Hungarian American Coalition Holds its Seventh Annual Human Rights Workshop in California

The Seventh Annual Human Rights Workshop was held on May 30 through June 1, 1996 at the International House, University of California, Berkeley, with a large number of participants.

The Workshop was organized by the Hungarian American Coalition, the Hungarian Communion of Friends, and the Hungarian Human Rights Foundation. Co-sponsors included the Unitarian Universalist Partner Church Council, the National Committee for Hungarians in Slovakia, and the San Francisco Area Hungarian American Chamber of Commerce.

On Thursday, May 30, the Workshop held a Public Forum on the topic of “Human Rights and Minority Rights in a World of Change and Conflict.” Speakers included Eric Stover, Director, Human Rights Program, Townsend Center for the Humanities, U.C. Berkeley, who spoke about accountability and criminal justice for Balkan war crimes; and Beverly Smrha, Executive, Pacific Central District of the Unitarian Universalist Association, who reported on Project Harvest Hope, an assistance project designed by the First Unitarian Church of Oakland to assist a Hungarian village in Romania. Finally, Laszlo Hamos, President of the Hungarian Human Rights Foundation (HHRF), provided an overview of “The Special Concerns of Hungarian Communities in East Central Europe,” including Romania, Slovakia, Serbia and Ukraine.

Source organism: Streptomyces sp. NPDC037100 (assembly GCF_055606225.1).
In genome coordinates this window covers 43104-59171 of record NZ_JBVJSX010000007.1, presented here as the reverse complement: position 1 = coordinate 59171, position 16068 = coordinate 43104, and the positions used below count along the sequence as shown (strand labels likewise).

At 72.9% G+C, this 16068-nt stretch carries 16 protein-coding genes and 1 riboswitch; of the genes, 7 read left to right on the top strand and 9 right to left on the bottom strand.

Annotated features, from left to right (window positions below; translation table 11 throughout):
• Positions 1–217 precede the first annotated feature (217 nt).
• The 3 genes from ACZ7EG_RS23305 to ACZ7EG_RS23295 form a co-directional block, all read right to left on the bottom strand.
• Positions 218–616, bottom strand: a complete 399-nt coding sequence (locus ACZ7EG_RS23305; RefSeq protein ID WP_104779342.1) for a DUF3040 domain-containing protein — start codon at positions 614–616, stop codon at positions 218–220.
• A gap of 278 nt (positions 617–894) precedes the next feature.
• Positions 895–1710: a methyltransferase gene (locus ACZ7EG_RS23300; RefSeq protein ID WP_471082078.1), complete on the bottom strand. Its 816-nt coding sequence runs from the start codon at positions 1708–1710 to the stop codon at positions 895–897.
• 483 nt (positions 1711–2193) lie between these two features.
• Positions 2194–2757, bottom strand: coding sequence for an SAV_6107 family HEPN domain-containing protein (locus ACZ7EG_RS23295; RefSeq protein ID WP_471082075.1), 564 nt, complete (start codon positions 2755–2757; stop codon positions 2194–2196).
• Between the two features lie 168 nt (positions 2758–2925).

The two-day Workshop also featured lectures and discussions of 20th Century Hungarian history, with a focus on Hungarian minorities, planning strategies, and effective methods of communications with the general public, media, and Washington decision-makers. A team from HHRF, the New York-based non-profit human rights organization, presented a simulation of a Congressional Finance Committee hearing which had been scheduled for June 4th in Washington, D.C. Workshop participants acted as witnesses and members of Congress, and they engaged in lively debate on the issue of granting permanent and unconditional MNF to Romania.

Lecturers included Edith Lauer, who served as Moderator from the Hungarian American Coalition; Andrew Ludanyi of Ohio Northern University from the Hungarian Communion of Friends; Laszlo Hamos from the Hungarian Human Rights Foundation; attorneys Frank Koszorus Jr. and Geza Kadar, Jr., of the Hungarian American Coalition; Daniel Odescalchi of Strategic Advantage International; and Robert H. Kelly of Stanford University.

Krisztina Ujvagi, Agnes Varga and Tamas Bollyky, recent recipients of The White House Internship Program by Ameritech, attended the Workshop and provided organizational assistance.

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